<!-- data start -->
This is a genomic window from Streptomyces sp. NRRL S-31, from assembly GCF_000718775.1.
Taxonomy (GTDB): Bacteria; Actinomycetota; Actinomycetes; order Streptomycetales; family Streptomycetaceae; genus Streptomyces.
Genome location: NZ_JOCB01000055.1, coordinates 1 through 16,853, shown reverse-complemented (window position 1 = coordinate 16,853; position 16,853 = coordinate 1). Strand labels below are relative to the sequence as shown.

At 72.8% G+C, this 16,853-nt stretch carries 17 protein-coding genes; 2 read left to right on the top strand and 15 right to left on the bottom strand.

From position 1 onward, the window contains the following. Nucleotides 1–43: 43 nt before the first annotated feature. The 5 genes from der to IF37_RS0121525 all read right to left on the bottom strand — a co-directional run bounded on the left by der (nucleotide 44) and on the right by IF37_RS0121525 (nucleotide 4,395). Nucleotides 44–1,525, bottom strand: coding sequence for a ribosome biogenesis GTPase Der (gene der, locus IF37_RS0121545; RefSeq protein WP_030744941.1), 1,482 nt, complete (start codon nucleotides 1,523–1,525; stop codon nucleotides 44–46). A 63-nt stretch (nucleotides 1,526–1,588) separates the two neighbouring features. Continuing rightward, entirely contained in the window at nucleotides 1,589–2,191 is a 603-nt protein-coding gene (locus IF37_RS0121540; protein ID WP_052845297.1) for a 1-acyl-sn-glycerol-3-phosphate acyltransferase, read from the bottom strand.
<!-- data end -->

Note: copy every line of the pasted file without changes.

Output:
This is a genomic window from Streptomyces sp. NRRL S-31, from assembly GCF_000718775.1.
Taxonomy (GTDB): Bacteria; Actinomycetota; Actinomycetes; order Streptomycetales; family Streptomycetaceae; genus Streptomyces.
Genome location: NZ_JOCB01000055.1, coordinates 1 through 16,853, shown reverse-complemented (window position 1 = coordinate 16,853; position 16,853 = coordinate 1). Strand labels below are relative to the sequence as shown.

At 72.8% G+C, this 16,853-nt stretch carries 17 protein-coding genes; 2 read left to right on the top strand and 15 right to left on the bottom strand.

From position 1 onward, the window contains the following. Nucleotides 1–43: 43 nt before the first annotated feature. The 5 genes from der to IF37_RS0121525 all read right to left on the bottom strand — a co-directional run bounded on the left by der (nucleotide 44) and on the right by IF37_RS0121525 (nucleotide 4,395). Nucleotides 44–1,525, bottom strand: coding sequence for a ribosome biogenesis GTPase Der (gene der, locus IF37_RS0121545; RefSeq protein WP_030744941.1), 1,482 nt, complete (start codon nucleotides 1,523–1,525; stop codon nucleotides 44–46). A 63-nt stretch (nucleotides 1,526–1,588) separates the two neighbouring features. Continuing rightward, entirely contained in the window at nucleotides 1,589–2,191 is a 603-nt protein-coding gene (locus IF37_RS0121540; protein ID WP_052845297.1) for a 1-acyl-sn-glycerol-3-phosphate acyltransferase, read from the bottom strand.